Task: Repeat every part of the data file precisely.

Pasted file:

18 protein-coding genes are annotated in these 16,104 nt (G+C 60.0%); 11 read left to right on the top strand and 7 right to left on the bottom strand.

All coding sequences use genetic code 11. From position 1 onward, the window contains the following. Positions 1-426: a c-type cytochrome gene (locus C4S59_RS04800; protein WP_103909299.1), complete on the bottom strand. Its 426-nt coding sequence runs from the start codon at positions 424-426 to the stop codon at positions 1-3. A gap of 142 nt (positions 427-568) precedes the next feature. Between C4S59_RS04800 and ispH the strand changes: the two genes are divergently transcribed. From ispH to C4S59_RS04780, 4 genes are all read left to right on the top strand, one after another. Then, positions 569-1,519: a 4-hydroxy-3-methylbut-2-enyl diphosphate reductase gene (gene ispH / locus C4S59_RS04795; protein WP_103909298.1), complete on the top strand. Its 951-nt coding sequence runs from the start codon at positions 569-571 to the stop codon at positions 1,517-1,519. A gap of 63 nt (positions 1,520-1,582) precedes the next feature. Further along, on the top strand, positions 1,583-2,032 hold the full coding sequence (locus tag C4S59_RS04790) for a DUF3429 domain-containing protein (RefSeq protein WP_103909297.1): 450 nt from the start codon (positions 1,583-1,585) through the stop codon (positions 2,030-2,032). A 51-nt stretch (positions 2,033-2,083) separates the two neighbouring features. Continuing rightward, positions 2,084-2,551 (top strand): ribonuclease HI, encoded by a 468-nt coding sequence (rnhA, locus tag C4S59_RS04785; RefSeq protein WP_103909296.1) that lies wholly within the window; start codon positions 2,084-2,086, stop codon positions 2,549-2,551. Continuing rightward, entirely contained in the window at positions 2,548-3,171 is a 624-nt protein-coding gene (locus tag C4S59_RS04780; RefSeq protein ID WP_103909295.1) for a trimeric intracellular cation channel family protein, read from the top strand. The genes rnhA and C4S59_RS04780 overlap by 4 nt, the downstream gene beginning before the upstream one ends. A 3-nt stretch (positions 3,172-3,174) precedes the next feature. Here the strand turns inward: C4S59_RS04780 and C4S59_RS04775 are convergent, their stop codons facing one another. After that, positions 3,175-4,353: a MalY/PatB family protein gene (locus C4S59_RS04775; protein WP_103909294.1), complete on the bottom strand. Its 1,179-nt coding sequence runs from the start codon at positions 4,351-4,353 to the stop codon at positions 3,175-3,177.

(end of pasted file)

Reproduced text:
18 protein-coding genes are annotated in these 16,104 nt (G+C 60.0%); 11 read left to right on the top strand and 7 right to left on the bottom strand.

All coding sequences use genetic code 11. From position 1 onward, the window contains the following. Positions 1-426: a c-type cytochrome gene (locus C4S59_RS04800; protein WP_103909299.1), complete on the bottom strand. Its 426-nt coding sequence runs from the start codon at positions 424-426 to the stop codon at positions 1-3. A gap of 142 nt (positions 427-568) precedes the next feature. Between C4S59_RS04800 and ispH the strand changes: the two genes are divergently transcribed. From ispH to C4S59_RS04780, 4 genes are all read left to right on the top strand, one after another. Then, positions 569-1,519: a 4-hydroxy-3-methylbut-2-enyl diphosphate reductase gene (gene ispH / locus C4S59_RS04795; protein WP_103909298.1), complete on the top strand. Its 951-nt coding sequence runs from the start codon at positions 569-571 to the stop codon at positions 1,517-1,519. A gap of 63 nt (positions 1,520-1,582) precedes the next feature. Further along, on the top strand, positions 1,583-2,032 hold the full coding sequence (locus tag C4S59_RS04790) for a DUF3429 domain-containing protein (RefSeq protein WP_103909297.1): 450 nt from the start codon (positions 1,583-1,585) through the stop codon (positions 2,030-2,032). A 51-nt stretch (positions 2,033-2,083) separates the two neighbouring features. Continuing rightward, positions 2,084-2,551 (top strand): ribonuclease HI, encoded by a 468-nt coding sequence (rnhA, locus tag C4S59_RS04785; RefSeq protein WP_103909296.1) that lies wholly within the window; start codon positions 2,084-2,086, stop codon positions 2,549-2,551. Continuing rightward, entirely contained in the window at positions 2,548-3,171 is a 624-nt protein-coding gene (locus tag C4S59_RS04780; RefSeq protein ID WP_103909295.1) for a trimeric intracellular cation channel family protein, read from the top strand. The genes rnhA and C4S59_RS04780 overlap by 4 nt, the downstream gene beginning before the upstream one ends. A 3-nt stretch (positions 3,172-3,174) precedes the next feature. Here the strand turns inward: C4S59_RS04780 and C4S59_RS04775 are convergent, their stop codons facing one another. After that, positions 3,175-4,353: a MalY/PatB family protein gene (locus C4S59_RS04775; protein WP_103909294.1), complete on the bottom strand. Its 1,179-nt coding sequence runs from the start codon at positions 4,351-4,353 to the stop codon at positions 3,175-3,177.